In November, the University of Kentucky announced that it was covering up a controversial Depression-era mural that has been criticized for years by black students and faculty members for its depiction of slavery. Eli Capilouto, the university's president, released an essay at the time in which he wrote about being moved by the pain black students told him the mural creates for them.
The mural covers most of a wall in Memorial Hall, a building used for many events and that many students walk though all the time.
On Thursday, Capilouto announced that that the mural will be on display again. He wrote that a panel he appointed last year to study the issue had produced a series of recommendations that would be adopted to provide context and alternative perspectives to the mural.
Capilouto wrote that the mural "told a story through a talented artist’s eyes within the context of her time." Today, he added, "it is time to tell the story more completely and through the eyes of many experiences -- preserving the art as part of our history, but adding to it to tell a more complete and sensitively rendered story of our human experience."
To that end, he said that university would:
- Surround the mural with "other works of art from a variety of perspectives that provide a larger narrative of our history, our aspirations, our shortcomings and the progress we still must make."
- Create "digital boards that will also tell the history of the mural and of the artist who gave it life along with other aspects of our institution’s history."
- Plan programs in Memorial Hall "on issues of race and identity from many perspectives."
The painting is the work of Ann Rice O'Hanlon, who in 1934 painted the fresco -- then the largest one ever painted by a woman -- in Memorial Hall. Many art experts have praised the fresco as an outstanding example of the Depression-era Public Works of Art program, which paid for the fresco.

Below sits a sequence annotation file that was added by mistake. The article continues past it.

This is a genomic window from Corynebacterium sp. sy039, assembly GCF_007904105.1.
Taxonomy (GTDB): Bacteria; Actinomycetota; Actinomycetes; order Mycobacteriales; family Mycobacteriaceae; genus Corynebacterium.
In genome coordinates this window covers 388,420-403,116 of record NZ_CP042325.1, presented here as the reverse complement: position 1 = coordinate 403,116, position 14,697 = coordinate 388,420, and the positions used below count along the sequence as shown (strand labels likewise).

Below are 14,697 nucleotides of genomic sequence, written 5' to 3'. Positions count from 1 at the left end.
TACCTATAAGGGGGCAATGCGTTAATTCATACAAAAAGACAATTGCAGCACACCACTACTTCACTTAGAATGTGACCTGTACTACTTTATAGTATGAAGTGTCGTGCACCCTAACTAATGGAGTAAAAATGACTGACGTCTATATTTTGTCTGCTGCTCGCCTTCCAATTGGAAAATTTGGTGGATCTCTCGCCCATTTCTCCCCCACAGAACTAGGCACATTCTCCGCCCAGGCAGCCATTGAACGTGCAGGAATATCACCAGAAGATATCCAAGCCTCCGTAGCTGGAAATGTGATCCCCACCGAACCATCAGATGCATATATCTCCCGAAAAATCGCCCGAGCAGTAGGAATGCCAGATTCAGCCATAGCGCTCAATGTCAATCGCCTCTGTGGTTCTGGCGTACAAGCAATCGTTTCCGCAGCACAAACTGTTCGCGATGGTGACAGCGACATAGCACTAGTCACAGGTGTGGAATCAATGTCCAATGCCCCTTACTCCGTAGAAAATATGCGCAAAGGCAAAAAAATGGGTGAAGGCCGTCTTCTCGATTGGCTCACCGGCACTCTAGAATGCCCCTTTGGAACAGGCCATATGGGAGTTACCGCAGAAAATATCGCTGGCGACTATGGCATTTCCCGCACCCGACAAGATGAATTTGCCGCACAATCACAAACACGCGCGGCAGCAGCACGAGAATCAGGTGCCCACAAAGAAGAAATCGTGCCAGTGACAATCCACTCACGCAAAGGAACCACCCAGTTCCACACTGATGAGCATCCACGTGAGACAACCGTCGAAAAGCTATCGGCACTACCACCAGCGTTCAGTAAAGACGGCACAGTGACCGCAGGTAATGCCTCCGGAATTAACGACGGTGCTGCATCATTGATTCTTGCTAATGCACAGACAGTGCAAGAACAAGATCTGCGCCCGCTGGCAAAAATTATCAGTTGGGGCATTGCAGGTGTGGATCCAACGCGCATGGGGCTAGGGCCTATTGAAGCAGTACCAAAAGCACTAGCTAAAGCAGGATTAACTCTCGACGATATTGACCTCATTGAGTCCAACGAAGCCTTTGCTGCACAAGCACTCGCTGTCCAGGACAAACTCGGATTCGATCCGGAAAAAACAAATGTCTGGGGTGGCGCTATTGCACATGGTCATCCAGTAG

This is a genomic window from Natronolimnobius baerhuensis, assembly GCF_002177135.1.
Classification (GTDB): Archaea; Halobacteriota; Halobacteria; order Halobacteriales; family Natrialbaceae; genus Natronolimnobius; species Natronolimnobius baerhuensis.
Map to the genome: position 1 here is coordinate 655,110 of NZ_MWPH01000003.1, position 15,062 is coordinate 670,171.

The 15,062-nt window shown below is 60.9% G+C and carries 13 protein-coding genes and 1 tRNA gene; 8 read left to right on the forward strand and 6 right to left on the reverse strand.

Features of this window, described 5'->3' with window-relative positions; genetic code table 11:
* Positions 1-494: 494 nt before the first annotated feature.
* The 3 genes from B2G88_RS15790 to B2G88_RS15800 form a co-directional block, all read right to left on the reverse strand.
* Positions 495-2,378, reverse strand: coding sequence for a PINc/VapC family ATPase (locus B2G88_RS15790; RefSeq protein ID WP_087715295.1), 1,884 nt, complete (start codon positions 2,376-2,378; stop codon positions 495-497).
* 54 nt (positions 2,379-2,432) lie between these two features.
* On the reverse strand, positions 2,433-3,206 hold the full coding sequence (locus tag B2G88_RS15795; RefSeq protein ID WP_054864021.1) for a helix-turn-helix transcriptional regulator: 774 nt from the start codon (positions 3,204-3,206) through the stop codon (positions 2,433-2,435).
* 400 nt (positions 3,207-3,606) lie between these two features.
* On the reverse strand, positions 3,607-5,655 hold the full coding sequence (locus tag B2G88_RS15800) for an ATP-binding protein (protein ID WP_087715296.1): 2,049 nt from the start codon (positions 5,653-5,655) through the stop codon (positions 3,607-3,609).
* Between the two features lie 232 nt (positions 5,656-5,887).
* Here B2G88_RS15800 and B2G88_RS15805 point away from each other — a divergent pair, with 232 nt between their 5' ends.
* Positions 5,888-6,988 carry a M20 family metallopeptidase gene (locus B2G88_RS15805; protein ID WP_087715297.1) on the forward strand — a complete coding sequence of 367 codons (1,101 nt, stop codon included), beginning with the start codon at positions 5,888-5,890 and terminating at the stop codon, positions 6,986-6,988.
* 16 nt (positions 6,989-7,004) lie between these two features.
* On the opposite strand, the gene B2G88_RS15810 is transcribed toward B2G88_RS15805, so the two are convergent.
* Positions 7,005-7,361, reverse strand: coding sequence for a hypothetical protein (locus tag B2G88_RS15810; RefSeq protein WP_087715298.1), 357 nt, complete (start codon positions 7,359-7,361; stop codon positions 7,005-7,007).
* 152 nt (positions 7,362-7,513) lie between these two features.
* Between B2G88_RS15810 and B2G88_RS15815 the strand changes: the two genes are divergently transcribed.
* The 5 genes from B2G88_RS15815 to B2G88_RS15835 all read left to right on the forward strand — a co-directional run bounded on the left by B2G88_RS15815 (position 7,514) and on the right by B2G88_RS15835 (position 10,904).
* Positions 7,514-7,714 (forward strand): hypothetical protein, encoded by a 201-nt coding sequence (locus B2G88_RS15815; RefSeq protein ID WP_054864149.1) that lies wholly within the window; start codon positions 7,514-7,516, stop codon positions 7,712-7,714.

The images that are controversial show black people working in tobacco fields, black musicians performing for a group of white people, and a Native American holding a tomahawk.
Erica Littlejohn, a Ph.D. student in neurophysiology and president of the University of Kentucky Black Graduate and Professional Students Association, said she was disappointed in Thursday's announcement. She said that many black students remain concerned about the mural and don't want it on display -- even with more context. But more broadly, she said that black students last fall presented administrators with numerous issues, and the mural has received the most attention, while more important issues to many students have not. She said that the university needs more minority graduate students and faculty members, and a climate survey, among other things.
"The mural was low-hanging fruit" when the university announced in November that it was being covered, Littlejohn said, "and now they are undoing something they did last fall."
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